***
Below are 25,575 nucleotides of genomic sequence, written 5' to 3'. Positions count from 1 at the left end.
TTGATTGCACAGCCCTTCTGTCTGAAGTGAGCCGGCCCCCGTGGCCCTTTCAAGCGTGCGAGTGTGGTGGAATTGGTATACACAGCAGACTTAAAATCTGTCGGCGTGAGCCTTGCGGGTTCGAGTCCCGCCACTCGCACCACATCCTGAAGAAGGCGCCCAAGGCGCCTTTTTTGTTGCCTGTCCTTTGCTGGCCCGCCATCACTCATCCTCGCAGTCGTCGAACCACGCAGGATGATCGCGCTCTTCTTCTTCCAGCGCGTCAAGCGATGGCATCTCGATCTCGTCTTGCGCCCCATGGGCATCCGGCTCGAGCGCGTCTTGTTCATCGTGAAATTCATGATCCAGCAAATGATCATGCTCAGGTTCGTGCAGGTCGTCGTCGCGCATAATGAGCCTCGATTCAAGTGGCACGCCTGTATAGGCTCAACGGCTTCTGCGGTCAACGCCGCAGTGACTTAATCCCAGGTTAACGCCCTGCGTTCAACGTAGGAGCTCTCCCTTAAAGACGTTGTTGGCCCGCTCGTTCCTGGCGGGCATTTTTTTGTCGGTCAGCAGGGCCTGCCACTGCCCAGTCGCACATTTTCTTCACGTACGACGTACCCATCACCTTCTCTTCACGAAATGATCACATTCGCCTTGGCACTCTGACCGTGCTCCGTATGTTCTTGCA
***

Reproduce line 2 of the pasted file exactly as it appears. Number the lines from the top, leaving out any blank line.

TTGATTGCACAGCCCTTCTGTCTGAAGTGAGCCGGCCCCCGTGGCCCTTTCAAGCGTGCGAGTGTGGTGGAATTGGTATACACAGCAGACTTAAAATCTGTCGGCGTGAGCCTTGCGGGTTCGAGTCCCGCCACTCGCACCACATCCTGAAGAAGGCGCCCAAGGCGCCTTTTTTGTTGCCTGTCCTTTGCTGGCCCGCCATCACTCATCCTCGCAGTCGTCGAACCACGCAGGATGATCGCGCTCTTCTTCTTCCAGCGCGTCAAGCGATGGCATCTCGATCTCGTCTTGCGCCCCATGGGCATCCGGCTCGAGCGCGTCTTGTTCATCGTGAAATTCATGATCCAGCAAATGATCATGCTCAGGTTCGTGCAGGTCGTCGTCGCGCATAATGAGCCTCGATTCAAGTGGCACGCCTGTATAGGCTCAACGGCTTCTGCGGTCAACGCCGCAGTGACTTAATCCCAGGTTAACGCCCTGCGTTCAACGTAGGAGCTCTCCCTTAAAGACGTTGTTGGCCCGCTCGTTCCTGGCGGGCATTTTTTTGTCGGTCAGCAGGGCCTGCCACTGCCCAGTCGCACATTTTCTTCACGTACGACGTACCCATCACCTTCTCTTCACGAAATGATCACATTCGCCTTGGCACTCTGACCGTGCTCCGTATGTTCTTGCA